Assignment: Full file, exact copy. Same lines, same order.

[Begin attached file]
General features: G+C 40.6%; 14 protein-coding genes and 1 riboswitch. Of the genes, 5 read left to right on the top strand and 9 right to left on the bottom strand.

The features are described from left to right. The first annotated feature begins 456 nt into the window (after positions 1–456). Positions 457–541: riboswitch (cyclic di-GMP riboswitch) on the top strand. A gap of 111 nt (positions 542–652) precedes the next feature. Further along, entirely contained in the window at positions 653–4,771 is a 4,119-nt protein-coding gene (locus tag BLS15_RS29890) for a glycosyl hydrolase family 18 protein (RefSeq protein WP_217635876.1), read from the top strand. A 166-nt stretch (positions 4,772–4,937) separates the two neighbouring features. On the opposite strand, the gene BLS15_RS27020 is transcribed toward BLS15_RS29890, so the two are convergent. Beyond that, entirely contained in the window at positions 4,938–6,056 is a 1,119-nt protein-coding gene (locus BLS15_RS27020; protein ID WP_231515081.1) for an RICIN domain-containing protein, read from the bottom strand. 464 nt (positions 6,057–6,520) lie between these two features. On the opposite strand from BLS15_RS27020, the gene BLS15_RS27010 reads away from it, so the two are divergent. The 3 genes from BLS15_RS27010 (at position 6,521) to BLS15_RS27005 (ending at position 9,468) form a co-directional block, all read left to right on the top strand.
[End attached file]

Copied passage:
General features: G+C 40.6%; 14 protein-coding genes and 1 riboswitch. Of the genes, 5 read left to right on the top strand and 9 right to left on the bottom strand.

The features are described from left to right. The first annotated feature begins 456 nt into the window (after positions 1–456). Positions 457–541: riboswitch (cyclic di-GMP riboswitch) on the top strand. A gap of 111 nt (positions 542–652) precedes the next feature. Further along, entirely contained in the window at positions 653–4,771 is a 4,119-nt protein-coding gene (locus tag BLS15_RS29890) for a glycosyl hydrolase family 18 protein (RefSeq protein WP_217635876.1), read from the top strand. A 166-nt stretch (positions 4,772–4,937) separates the two neighbouring features. On the opposite strand, the gene BLS15_RS27020 is transcribed toward BLS15_RS29890, so the two are convergent. Beyond that, entirely contained in the window at positions 4,938–6,056 is a 1,119-nt protein-coding gene (locus BLS15_RS27020; protein ID WP_231515081.1) for an RICIN domain-containing protein, read from the bottom strand. 464 nt (positions 6,057–6,520) lie between these two features. On the opposite strand from BLS15_RS27020, the gene BLS15_RS27010 reads away from it, so the two are divergent. The 3 genes from BLS15_RS27010 (at position 6,521) to BLS15_RS27005 (ending at position 9,468) form a co-directional block, all read left to right on the top strand.